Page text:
What Did You Eat Yesterday? Volume 20

What Did You Eat Yesterday? Volume 20 cover

Isn’t that a lovely seasonal cover from when this came out last year? Too bad there is no Halloween party in the book — the costumes are terrific for their personalities.

It has taken me so long to tell you why Fumi Yoshinaga’s What Did You Eat Yesterday? volume 20 is terrific because I can’t think of new reasons it’s wonderful. I already, in my review of volume 19, talked about how great it is to see comfortable stories about a middle-aged couple coping with adult concerns, punctuated by tasty recipes and the sharing of food and feelings. So I’ll mention some of the plot points and high points from this particular installment.

Following up from that previous volume, here we see more about Daisaku and Wataru planning their wedding. The two are friends of our core couple, Shiro and Kenji, but much more dramatic about everything (mostly because of Wataru). They’re over a year out, which gives them plenty of time to compare venues and taste menus — but they also have to decide which relatives to tell (a factor more likely to affect a gay couple). Wataru’s worried about slimming down for the wedding, so he cooks at home — and makes a delicious-sounding but not-at-all calorie-conscious dish as his last hurrah.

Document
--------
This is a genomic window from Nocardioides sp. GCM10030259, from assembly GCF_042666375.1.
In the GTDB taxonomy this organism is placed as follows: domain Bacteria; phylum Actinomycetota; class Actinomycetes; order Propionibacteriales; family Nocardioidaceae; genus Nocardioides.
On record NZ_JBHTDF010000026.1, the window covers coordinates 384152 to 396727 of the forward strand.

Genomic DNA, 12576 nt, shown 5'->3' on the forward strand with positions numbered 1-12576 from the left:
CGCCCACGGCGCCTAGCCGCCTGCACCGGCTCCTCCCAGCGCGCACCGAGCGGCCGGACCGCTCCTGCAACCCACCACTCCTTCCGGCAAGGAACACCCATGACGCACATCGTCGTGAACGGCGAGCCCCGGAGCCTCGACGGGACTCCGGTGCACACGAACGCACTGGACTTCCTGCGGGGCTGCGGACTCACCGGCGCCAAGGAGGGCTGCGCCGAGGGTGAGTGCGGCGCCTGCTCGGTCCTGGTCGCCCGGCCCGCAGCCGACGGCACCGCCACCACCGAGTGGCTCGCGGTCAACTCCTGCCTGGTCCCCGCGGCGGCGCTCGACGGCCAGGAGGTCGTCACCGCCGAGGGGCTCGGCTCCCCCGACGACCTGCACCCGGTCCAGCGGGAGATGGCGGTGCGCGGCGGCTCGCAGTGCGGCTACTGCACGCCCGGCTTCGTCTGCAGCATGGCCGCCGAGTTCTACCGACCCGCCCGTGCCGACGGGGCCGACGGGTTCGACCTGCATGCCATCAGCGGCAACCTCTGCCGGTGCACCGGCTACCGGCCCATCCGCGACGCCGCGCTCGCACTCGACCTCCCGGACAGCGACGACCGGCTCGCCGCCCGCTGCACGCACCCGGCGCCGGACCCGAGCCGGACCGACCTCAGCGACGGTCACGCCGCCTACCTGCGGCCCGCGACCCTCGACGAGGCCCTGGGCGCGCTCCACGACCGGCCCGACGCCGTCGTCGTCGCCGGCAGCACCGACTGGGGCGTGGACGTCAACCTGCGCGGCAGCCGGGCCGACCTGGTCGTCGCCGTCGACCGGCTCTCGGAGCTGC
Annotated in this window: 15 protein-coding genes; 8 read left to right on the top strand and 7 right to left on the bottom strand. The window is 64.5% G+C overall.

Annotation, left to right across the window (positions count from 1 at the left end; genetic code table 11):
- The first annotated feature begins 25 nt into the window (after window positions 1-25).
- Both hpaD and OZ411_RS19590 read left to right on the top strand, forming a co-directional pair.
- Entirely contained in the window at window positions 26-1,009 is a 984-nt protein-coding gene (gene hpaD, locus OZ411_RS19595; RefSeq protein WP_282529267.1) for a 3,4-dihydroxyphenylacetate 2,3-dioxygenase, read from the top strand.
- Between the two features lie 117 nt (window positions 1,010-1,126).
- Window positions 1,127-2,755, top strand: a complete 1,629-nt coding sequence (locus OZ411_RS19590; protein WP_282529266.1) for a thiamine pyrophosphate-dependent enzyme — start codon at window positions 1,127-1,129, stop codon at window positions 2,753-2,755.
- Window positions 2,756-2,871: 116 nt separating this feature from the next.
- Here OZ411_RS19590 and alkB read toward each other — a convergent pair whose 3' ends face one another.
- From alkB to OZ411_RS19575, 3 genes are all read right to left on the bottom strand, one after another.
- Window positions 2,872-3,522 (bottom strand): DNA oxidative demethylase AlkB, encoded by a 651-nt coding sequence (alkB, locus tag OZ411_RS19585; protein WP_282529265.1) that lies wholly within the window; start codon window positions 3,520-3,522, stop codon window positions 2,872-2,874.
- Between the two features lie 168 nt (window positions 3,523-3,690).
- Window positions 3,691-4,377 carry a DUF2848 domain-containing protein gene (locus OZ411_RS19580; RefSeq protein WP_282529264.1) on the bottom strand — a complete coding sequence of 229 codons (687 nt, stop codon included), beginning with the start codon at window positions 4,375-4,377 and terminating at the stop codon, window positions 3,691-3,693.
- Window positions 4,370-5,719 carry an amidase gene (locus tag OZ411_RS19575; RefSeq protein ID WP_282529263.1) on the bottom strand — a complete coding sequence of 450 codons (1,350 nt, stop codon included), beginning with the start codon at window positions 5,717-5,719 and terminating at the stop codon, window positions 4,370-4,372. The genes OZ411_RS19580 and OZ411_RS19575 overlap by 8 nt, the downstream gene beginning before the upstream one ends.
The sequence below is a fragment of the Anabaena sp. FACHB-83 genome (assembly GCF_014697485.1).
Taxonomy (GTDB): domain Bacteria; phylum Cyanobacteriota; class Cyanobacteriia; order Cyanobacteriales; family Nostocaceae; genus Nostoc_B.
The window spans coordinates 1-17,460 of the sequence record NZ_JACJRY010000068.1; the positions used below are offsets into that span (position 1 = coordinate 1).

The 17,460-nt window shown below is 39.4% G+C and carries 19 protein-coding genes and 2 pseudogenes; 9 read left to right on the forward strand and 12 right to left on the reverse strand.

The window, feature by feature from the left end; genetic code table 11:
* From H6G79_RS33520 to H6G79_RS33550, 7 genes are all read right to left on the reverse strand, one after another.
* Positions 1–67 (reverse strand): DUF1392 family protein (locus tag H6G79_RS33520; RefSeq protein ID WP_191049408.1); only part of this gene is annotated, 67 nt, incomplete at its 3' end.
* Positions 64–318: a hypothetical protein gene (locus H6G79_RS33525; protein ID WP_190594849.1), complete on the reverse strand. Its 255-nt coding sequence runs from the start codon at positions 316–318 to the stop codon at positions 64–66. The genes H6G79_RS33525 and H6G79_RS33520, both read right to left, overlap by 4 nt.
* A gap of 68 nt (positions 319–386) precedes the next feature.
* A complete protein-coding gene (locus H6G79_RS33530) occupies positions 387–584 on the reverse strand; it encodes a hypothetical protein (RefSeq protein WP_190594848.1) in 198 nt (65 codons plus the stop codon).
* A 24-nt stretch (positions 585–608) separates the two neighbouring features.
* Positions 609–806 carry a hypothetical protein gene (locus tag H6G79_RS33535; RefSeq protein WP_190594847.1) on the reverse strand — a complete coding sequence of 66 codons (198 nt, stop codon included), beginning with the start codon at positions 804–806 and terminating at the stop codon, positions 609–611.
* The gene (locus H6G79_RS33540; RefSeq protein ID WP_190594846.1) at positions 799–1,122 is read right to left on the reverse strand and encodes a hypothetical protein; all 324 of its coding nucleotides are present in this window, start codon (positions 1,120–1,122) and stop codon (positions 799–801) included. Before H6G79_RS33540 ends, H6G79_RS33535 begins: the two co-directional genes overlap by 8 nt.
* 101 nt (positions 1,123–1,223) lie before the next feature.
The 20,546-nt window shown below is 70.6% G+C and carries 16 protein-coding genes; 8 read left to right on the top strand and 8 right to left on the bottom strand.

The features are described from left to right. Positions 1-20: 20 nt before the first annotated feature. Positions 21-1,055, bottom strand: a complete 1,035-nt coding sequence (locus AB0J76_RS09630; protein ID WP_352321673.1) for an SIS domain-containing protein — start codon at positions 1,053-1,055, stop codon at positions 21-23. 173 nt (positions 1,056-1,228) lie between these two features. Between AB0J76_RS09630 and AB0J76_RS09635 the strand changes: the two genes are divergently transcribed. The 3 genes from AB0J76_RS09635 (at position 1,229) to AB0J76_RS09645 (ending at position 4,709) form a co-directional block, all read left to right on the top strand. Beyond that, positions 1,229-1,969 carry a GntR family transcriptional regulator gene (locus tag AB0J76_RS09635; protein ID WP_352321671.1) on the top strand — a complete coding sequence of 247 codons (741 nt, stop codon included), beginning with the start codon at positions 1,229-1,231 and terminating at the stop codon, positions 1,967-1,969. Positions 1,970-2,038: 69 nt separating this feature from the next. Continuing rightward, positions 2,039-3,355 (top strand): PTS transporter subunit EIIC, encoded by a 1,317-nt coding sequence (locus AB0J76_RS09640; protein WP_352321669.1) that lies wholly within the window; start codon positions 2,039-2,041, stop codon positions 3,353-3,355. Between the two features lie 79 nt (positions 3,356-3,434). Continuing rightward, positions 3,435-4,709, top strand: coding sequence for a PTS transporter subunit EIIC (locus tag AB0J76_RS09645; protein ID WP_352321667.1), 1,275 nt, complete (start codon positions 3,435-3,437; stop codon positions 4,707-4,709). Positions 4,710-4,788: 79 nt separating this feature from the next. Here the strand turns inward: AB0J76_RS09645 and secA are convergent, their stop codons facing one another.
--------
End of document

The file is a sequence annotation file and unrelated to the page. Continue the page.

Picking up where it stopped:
What Did You Eat Yesterday? Volume 20 cover

There are lots of heavy discussions in this volume — putting the boyfriend and parents in touch with each other just in case something happens, as everyone’s getting older; whether or not to get married (and how much it costs!) — but it’s all much more manageable when taking place over delicious home-made meals.

Not everything is a big deal. Sometimes it’s just catching up with old friends or chatting with your partner about work colleagues over a late meal. There’s also a chapter on how to have a romantic Valentine’s Day without spending too much money.

There’s actually a dish in this volume very similar to something I’ve made! Shiro simmers chicken with fall vegetables in a one-pot dish; I made the same combo, but roasted on a sheet pan. I guess American houses are more likely to have full-size ovens. But I finally feel as though I have cooked something Shiro has!

I don’t talk much about the art in this series, but it’s lovely. The food looks delicious, with easy-to-follow steps shown. The characters are emotionally reactive, so it’s very understandable what they’re feeling. I love Yoshinaga’s thin line style and her distinctively attractive people.

The book ends with a digressive chapter, about Shiro’s neighbor, an older woman sharing her place with an adult daughter. The mother gets competitive, inspired by smelling the “old-school supper” dishes Shiro makes. The two women speculate on what little they know, creating a portrait of how unknown our neighbors can be, but also another way that food makes connections, even if of surprising kind.

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